A well-structured chart of accounts is the foundation of good bookkeeping. The idea is to set up categories for bookkeeping information to keep track of expenses and income in a way that makes it easy to access that data for reporting and analysis. The trick is to make sure that categories are correctly set up at the outset and that data entry categorization is consistent and correct.
We work closely with our clientsto make sure that data is categorized correctly. This is more challenging than might be expected, especially when you have to consider how accounting software is configures and to stay in compliance with GAAP standards. For example label the account “postage and delivery” rather than “stamps” in order for accounting professionals to read your reports properly.
Understanding the types and hierarchy of the line items in your chart of accounts will make it easier to maintain clean books, and use your accounting software properly. The chart of accounts categories fall under a few basic groups: income and expense, assets, liabilities and equity accounts. We will offer suggestions as to how to structure the chart of accounts for each group in two separate blog entries. The first topic of discussion is Income and Expense that are represented on your Profit and Loss statement.
Income and Expense is the life’s blood of any business, and keeping close track of cash flowing in and out of the company is how to keep the operation running smoothly. Here is how we approach income and expense when mapping out the chart of accounts:
· Income accounts – Create different income accounts for each type of income you need to track separately. If you are tracking the same type of income from different locations, then use “classes” instead of multiple income accounts. For example, if the company owns multiple properties the result is multiple sources of rental income. Create a “rent” income account, but use classes to track individual properties and to generate the P&L report by class in order to show rental revenue for each property. If there is ancillary income from the properties, such as laundry machines, then create a new income account called “Laundry,” to separate that revenue from rent. Again use the classes to differentiate laundry revenue from each location.
· Cost of Goods Sold (COGS) – Use accounts for COGS items, such as inventory required to make a product for sale or payroll costs for employees offering services to be sold. Include any accounts that are directly related, such as merchant fees. Be sure to allocate COGS properly. For example, payroll for an employee dedicated to production is a COGS payroll expense, whereas payroll for an operational employee such as a receptionist should be categorized as an overhead expense account.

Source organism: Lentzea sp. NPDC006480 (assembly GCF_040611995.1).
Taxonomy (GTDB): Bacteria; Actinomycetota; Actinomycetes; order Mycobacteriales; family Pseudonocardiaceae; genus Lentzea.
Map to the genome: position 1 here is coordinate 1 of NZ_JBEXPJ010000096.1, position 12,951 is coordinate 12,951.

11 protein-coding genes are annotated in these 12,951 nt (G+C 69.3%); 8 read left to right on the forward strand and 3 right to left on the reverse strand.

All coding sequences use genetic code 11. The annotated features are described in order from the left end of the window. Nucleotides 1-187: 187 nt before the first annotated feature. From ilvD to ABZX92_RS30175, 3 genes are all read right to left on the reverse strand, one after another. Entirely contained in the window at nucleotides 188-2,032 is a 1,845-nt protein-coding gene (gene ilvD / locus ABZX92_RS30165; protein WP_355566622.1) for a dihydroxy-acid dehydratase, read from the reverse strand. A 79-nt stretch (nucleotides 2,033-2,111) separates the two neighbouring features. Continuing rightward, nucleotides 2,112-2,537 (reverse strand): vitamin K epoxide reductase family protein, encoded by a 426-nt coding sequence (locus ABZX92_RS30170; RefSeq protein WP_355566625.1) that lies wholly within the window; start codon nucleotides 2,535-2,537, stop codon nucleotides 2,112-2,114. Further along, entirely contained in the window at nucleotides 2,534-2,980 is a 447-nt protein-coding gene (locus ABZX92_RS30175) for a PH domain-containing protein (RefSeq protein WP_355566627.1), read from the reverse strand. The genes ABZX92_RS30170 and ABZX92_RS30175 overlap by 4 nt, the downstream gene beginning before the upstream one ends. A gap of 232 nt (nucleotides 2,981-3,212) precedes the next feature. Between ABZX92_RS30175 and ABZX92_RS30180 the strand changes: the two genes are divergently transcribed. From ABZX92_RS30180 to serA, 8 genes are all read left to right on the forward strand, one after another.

· Expense accounts – Organize expenses in accordance with GAAP standards, but make sure the categories work for the business’s reporting needs as well. Group expenses into sub-accounts to create structure and to provide more or less detail in collapsed or expanded reports. For example, you can group expenses under broad categories such as Employee Benefits, with sub-accounts for health insurance, 401K matching, continuing education, etc. Name accounts using best practices, e.g. “continuing education,” not “college classes.”
· Avoid creating too many accounts – Many of the items that need to be tracked and reviewed can be reported using means other than categorization on the chart of accounts. For example, create one category for Telephone expenses that encompasses office phones and cell phones. Use the vendor field properly and sort by vendor to determine specific expenses for individual telephone categories such as “AT&T Mobile” and “AT&T.”
In the next blog entry, we will review balance sheets items such as assets, liabilities and equity accounts and how to set them up properly in your Chart of Accounts. Click here to Read Part 2 of Mastering the Chart of Accounts